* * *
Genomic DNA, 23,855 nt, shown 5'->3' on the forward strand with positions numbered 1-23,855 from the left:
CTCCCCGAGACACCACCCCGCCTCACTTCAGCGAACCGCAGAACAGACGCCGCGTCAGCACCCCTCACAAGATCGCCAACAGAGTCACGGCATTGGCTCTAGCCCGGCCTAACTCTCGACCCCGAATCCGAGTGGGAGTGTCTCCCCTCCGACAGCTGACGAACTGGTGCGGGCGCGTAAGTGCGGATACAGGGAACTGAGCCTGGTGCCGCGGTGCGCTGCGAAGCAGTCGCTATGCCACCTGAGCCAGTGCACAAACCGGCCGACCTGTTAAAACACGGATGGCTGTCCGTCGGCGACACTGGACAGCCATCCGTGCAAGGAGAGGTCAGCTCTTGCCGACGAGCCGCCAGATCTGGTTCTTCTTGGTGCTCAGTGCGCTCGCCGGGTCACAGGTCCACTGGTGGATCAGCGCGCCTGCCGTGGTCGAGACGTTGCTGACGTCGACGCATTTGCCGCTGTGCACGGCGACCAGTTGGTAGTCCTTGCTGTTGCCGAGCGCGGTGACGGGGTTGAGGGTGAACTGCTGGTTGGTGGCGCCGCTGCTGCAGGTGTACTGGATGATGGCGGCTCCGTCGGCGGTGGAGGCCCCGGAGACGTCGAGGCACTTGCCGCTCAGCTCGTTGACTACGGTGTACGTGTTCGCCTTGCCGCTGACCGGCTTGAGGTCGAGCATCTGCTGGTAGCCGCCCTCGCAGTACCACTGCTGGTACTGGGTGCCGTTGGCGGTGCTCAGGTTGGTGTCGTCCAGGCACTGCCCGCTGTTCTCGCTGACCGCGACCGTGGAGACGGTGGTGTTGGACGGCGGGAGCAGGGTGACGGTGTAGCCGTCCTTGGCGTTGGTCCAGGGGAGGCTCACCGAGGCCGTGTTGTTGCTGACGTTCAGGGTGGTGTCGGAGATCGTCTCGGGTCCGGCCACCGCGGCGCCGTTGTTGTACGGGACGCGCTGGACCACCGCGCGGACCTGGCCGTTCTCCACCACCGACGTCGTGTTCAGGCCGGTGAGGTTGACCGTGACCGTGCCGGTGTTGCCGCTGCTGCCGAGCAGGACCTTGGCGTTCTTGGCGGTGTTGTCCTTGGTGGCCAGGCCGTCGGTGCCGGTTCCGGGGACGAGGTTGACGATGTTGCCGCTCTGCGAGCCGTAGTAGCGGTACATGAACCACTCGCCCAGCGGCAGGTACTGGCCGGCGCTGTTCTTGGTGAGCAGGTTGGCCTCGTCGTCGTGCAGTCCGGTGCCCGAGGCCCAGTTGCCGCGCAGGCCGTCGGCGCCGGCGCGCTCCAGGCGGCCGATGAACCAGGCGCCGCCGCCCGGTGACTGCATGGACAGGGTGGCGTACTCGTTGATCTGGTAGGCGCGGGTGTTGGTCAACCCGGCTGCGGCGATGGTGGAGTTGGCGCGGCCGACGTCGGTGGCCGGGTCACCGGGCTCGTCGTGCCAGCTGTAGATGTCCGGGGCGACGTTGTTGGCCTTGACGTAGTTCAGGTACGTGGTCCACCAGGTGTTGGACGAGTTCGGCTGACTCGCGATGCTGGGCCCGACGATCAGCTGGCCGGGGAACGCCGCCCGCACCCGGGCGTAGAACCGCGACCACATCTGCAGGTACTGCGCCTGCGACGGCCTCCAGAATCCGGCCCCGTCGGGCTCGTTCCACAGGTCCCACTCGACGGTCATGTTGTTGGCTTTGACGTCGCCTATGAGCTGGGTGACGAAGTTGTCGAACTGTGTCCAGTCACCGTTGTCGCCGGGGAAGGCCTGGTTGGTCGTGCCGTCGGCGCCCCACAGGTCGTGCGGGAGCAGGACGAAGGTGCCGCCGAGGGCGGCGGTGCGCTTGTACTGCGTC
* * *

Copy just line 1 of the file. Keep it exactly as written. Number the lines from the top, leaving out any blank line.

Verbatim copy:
Genomic DNA, 23,855 nt, shown 5'->3' on the forward strand with positions numbered 1-23,855 from the left: